We hope that you enjoy a more responsive experience and keep providing us your feedback on how we can improve your browsing experience!
You learned a bit about the performance improvements in NuGet since Visual Studio 16.4. These of improving performance in NuGet restore, managing dependencies, and browsing for packages could not have been possible without your feedback and the NuGet team. Thank you for all your help and we are excited to bring you better package management experiences in future releases of Visual Studio. Update to the latest version of Visual Studio and let us know your thoughts in the comments below!
>16.10 (Upcoming) – We improved the performance of installing packages to be up to faster
>up to faster
Fixed now. That should’ve read `up to 7x faster`.
Nikolche, I’m so pleased to hear this is being worked on but, alas, the improvements you describe bear no relationship to the experience I have on the current VS preview (16.10.1) 🙁 It literally took me 2 working days last week to update ~70 packages in a ~130 project solution. Reasons…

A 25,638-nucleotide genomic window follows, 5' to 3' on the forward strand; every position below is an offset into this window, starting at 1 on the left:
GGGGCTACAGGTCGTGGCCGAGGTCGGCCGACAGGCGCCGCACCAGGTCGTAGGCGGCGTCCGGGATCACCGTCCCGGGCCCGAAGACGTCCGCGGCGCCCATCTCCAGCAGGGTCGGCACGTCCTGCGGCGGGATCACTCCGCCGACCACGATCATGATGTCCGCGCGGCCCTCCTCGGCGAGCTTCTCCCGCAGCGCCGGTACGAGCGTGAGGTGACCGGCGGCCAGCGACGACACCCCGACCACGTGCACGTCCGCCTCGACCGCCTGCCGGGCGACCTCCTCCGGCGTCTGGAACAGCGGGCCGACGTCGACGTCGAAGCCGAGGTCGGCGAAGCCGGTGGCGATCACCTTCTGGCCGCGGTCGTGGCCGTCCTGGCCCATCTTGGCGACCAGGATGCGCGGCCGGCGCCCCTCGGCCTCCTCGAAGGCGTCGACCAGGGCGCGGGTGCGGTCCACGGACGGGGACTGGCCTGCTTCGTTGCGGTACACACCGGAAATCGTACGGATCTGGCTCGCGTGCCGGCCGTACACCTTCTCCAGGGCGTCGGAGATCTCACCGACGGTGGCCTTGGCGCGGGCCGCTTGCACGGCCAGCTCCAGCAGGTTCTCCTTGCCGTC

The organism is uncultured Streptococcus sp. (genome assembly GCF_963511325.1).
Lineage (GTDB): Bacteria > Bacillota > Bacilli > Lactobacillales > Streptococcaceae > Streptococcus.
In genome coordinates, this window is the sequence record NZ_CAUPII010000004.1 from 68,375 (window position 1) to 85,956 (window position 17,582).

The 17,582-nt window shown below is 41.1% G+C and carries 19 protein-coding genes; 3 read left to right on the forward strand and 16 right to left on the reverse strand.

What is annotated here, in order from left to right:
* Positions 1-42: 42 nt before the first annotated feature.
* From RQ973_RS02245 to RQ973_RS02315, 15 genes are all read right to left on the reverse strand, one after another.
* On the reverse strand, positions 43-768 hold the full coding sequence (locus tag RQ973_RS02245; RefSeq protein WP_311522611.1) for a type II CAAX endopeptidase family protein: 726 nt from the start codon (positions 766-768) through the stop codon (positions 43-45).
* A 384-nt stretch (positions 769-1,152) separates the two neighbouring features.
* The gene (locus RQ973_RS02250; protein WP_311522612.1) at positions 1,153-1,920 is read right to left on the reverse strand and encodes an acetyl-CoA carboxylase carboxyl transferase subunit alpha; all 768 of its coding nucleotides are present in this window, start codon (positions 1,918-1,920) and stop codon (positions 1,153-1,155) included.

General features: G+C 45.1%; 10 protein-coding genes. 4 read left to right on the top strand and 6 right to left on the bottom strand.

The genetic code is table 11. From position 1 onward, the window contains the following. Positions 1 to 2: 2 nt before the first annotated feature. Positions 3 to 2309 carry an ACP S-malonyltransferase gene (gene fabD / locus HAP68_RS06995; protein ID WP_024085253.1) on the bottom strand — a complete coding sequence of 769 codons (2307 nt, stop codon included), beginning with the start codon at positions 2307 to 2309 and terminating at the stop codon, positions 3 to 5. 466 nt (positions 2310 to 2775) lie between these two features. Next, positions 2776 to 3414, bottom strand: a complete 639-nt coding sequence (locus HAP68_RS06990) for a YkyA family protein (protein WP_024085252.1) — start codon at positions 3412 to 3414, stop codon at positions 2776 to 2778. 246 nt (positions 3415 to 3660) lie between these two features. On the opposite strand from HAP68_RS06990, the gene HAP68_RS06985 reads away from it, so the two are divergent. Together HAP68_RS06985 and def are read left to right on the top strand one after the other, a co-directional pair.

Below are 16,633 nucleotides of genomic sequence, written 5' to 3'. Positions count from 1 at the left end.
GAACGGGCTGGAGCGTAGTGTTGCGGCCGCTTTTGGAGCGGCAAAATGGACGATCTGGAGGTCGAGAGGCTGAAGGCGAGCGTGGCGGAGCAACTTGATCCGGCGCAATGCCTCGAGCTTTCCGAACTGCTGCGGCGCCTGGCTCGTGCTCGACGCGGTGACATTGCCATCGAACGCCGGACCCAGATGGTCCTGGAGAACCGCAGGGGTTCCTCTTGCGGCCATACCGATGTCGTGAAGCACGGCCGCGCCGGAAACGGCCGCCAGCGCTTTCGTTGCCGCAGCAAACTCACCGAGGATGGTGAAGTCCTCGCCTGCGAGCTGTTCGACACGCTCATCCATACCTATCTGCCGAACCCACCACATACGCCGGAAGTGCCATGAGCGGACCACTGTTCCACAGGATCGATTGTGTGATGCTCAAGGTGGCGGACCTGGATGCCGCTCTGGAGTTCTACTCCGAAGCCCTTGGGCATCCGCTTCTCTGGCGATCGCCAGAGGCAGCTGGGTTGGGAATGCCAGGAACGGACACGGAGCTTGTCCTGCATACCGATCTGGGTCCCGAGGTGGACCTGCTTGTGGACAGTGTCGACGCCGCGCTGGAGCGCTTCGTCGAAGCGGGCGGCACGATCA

– Nuget upgrade frequently gets itself confused when upgrading multiple packages and leaves project files in an inconsistent state so it’s necessary to upgrade only one or two packages at a time.
– The inability to screen by target framework means that each package has to be reviewed lest it turns out to only support .Net5
– The VS UI is unusably unresponsive. It takes many seconds to switch between or refresh the “Updates” tab and many more seconds to refresh the package details when a package is clicked on. Worse, the entire upgrade graph seems to be recalculated after every single interaction so after upgrading a single package I then need to wait 5 minutes for the the UI to repopulate 🙁